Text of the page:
Todd Dills: Here's congrats to owner-operator Temple on the recognition of her career in trucking and what the future holds for the business. Finally, if it's not obvious, here's Erika Howes with a little bit of a distillation of just why the Hall of Fame team at Howes chose Temple as its latest inductee.
Erika Howes: We heard about Angelique through people that are involved in women in trucking, and her story really captivated us right away. So Angelique is safety-conscious. She's a fearless driver, she's a determined entrepreneur, she's a selfless humanitarian. So she's just done so many things, from making the decision to want to be a truck driver at the age of 12. And really following through, that in and of itself is really a feat to be reckoned with. Now driving for over 20 years, she's surpassed 2 million miles with zero incidents, which is an amazing, amazing feat as well. She was one of the most sought-after drivers in her company, had taken all her experience to open her own company.
But then on top of all of that is just all the things that she does. She's a certified trainer, she was a mentor, she's a volunteer bus driver. She is looking to open the community center with her son. She donates to several organizations around the holidays, with help from her family with that as well. She raises pit bulls and rabbits. So really, she's just always helping someone, people, animals, anyone, while doing the hard work that she does, and while raising six children. So it's really unbelievable.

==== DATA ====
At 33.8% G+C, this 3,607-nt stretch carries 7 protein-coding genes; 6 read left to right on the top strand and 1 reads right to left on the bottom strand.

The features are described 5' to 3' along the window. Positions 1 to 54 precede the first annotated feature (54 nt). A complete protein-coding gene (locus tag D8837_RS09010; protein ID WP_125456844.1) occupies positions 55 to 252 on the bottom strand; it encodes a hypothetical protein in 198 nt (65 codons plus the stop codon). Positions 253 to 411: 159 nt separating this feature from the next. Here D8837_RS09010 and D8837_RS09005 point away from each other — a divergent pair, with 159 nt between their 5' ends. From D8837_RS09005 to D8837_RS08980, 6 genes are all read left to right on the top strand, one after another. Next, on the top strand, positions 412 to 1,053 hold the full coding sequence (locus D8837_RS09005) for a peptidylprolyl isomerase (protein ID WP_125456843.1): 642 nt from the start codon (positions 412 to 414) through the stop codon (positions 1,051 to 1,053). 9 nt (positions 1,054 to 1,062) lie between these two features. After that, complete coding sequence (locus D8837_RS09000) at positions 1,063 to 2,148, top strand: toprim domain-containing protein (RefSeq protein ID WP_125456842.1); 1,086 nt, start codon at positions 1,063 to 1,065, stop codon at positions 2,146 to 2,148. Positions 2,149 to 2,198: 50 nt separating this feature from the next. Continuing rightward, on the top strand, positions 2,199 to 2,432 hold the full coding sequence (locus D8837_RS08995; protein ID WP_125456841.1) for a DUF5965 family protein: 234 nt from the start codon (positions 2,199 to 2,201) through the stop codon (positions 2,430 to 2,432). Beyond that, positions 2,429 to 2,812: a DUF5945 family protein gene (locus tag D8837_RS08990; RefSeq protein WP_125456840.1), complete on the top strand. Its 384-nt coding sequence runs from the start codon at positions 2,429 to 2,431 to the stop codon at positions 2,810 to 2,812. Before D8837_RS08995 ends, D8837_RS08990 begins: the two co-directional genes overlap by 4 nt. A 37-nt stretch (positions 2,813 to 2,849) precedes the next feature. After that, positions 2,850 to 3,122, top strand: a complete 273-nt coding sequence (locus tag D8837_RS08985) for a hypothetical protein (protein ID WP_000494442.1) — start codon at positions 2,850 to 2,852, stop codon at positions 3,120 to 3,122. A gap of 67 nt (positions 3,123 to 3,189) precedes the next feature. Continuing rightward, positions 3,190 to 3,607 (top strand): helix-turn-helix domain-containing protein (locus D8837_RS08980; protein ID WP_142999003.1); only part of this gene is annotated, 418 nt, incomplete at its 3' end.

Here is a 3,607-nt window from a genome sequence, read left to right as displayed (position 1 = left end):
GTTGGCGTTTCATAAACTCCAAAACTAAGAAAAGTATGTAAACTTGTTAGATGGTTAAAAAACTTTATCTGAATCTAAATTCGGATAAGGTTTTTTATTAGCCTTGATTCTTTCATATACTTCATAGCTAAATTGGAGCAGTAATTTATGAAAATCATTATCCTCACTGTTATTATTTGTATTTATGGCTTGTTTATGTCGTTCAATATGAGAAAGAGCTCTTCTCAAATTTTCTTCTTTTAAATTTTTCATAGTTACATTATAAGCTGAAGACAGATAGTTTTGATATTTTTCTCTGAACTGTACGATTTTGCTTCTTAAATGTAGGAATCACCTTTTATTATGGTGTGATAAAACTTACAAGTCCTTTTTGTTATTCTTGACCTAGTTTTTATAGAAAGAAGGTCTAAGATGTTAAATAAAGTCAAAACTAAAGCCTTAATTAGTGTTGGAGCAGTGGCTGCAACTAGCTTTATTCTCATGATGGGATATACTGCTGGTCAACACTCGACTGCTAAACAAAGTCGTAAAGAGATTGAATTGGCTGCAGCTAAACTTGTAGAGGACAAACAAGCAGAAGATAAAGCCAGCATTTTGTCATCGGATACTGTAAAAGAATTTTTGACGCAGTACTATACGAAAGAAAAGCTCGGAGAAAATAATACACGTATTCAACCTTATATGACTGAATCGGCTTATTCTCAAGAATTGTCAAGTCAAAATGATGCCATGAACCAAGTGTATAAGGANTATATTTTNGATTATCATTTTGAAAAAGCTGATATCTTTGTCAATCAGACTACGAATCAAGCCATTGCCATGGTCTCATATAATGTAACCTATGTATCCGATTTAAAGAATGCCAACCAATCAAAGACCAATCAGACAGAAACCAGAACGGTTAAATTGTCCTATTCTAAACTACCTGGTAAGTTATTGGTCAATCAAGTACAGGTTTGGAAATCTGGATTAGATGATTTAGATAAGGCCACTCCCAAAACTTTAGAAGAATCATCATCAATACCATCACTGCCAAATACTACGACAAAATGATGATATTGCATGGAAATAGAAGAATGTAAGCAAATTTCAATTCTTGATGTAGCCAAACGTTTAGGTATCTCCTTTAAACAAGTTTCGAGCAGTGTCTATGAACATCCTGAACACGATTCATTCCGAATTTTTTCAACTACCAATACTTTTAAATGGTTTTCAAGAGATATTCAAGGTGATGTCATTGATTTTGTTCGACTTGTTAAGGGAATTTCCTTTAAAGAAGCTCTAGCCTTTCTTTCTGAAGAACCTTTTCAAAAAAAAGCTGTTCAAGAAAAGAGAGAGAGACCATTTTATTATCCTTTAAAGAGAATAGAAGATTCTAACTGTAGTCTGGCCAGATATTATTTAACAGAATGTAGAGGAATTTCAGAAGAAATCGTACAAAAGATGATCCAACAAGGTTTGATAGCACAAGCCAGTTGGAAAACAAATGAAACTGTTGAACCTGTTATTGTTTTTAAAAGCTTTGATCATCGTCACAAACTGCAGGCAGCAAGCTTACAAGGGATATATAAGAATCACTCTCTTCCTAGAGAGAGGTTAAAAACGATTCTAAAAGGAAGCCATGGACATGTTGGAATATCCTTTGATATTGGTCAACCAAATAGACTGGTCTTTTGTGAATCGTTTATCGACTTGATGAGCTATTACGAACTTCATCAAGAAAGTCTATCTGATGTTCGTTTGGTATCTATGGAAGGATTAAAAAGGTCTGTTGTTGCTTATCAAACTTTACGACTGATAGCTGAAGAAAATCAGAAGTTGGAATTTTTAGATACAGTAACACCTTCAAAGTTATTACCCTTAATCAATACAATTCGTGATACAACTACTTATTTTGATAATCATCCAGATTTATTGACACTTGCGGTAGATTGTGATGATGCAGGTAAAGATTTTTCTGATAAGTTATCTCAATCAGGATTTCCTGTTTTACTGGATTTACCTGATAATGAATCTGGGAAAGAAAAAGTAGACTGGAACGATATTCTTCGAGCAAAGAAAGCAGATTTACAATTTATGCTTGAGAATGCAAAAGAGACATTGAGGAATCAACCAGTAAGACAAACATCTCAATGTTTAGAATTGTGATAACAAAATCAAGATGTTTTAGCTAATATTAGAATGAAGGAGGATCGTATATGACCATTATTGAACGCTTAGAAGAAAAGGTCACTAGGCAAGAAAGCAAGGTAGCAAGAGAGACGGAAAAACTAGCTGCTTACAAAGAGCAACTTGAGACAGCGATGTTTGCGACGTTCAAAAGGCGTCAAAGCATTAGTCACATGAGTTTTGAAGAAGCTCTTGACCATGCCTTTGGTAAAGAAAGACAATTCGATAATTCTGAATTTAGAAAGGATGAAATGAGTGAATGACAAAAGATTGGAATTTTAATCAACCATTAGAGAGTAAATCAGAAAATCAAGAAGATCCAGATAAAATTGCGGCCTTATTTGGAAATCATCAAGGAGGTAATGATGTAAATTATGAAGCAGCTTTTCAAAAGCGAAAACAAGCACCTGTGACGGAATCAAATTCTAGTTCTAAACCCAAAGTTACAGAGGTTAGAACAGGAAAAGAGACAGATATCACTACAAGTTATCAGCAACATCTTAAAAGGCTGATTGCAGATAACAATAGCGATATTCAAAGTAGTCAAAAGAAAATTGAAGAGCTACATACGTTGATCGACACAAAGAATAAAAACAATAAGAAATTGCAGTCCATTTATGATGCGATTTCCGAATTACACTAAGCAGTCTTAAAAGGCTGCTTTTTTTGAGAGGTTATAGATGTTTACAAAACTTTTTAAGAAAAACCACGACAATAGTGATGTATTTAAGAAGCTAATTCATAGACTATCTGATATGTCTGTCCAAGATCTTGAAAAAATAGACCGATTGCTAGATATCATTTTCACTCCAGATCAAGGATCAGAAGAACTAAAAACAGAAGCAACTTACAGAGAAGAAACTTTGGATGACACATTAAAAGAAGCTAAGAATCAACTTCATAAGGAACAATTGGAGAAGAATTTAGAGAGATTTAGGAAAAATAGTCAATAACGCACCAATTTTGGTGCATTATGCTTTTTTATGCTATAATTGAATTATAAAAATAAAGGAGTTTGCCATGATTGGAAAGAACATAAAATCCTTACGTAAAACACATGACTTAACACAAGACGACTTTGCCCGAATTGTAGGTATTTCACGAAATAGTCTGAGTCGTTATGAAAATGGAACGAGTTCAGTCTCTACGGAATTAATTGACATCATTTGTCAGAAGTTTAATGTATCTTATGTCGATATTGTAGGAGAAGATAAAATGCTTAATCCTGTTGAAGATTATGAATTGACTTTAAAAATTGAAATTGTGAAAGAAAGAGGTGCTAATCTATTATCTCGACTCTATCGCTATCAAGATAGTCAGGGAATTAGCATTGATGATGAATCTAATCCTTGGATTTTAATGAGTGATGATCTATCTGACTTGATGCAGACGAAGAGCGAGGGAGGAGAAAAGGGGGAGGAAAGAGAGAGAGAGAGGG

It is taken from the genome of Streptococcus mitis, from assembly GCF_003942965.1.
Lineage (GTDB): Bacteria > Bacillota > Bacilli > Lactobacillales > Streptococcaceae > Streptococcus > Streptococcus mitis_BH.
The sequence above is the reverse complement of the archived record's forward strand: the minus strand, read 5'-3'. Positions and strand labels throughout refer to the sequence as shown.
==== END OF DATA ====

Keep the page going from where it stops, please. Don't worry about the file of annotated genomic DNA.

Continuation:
Angelique Temple: I think Erika told the story better than me.
Erika Howes: Angelique, I know your story to a T. I am very impressed all the time. I talk about you to everyone.
Angelique Temple: Oh, thank you. I talk about you guys too, and my son does, too. Every time somebody buys, because he manages the truck stop. So every time somebody buys, he's like, "Yeah, got to look on their website. My mom is on there. The products work, too. But my mom is on there." I'm like, "Lord."
Todd Dills: Which son and what truck stop does he manage?
Angelique Temple: This is my baby boy. So he's one of the twins, it's boy and girl twins. So he's my 20-year-old, and he manages the nighttime shift at the Pilot Flying J in Ruther Glen, Virginia, which is where I park, which is where we live. So yeah, he's pretty great. And he's going to go to CDL school, because he wants to actually take over my truck, and then I'll get another one. So he's always wanted to be in trucking. And he wants to do other things as well, but he wants to open up on his own body shop, and do auto mechanic and diesel mechanic. So yeah, he has a whole list of dreams and time to do whatever he needs to do. Because he's young enough for all that. He's young enough.
Todd Dills: What's his name?
Angelique Temple: Elijah Tirado.
Todd Dills: If you run that area in Ruther Glen, tell Elijah Tirado we said hi. Thanks to Angelique Temple and Erika Howes for the time. As previously noted, you can check out the Howes Hall of Fame via the howesproducts.com site. Here's a thanks to the company for putting me in touch with Temple, and for helping make Overdrive Radio possible. And a big thanks to you for listening.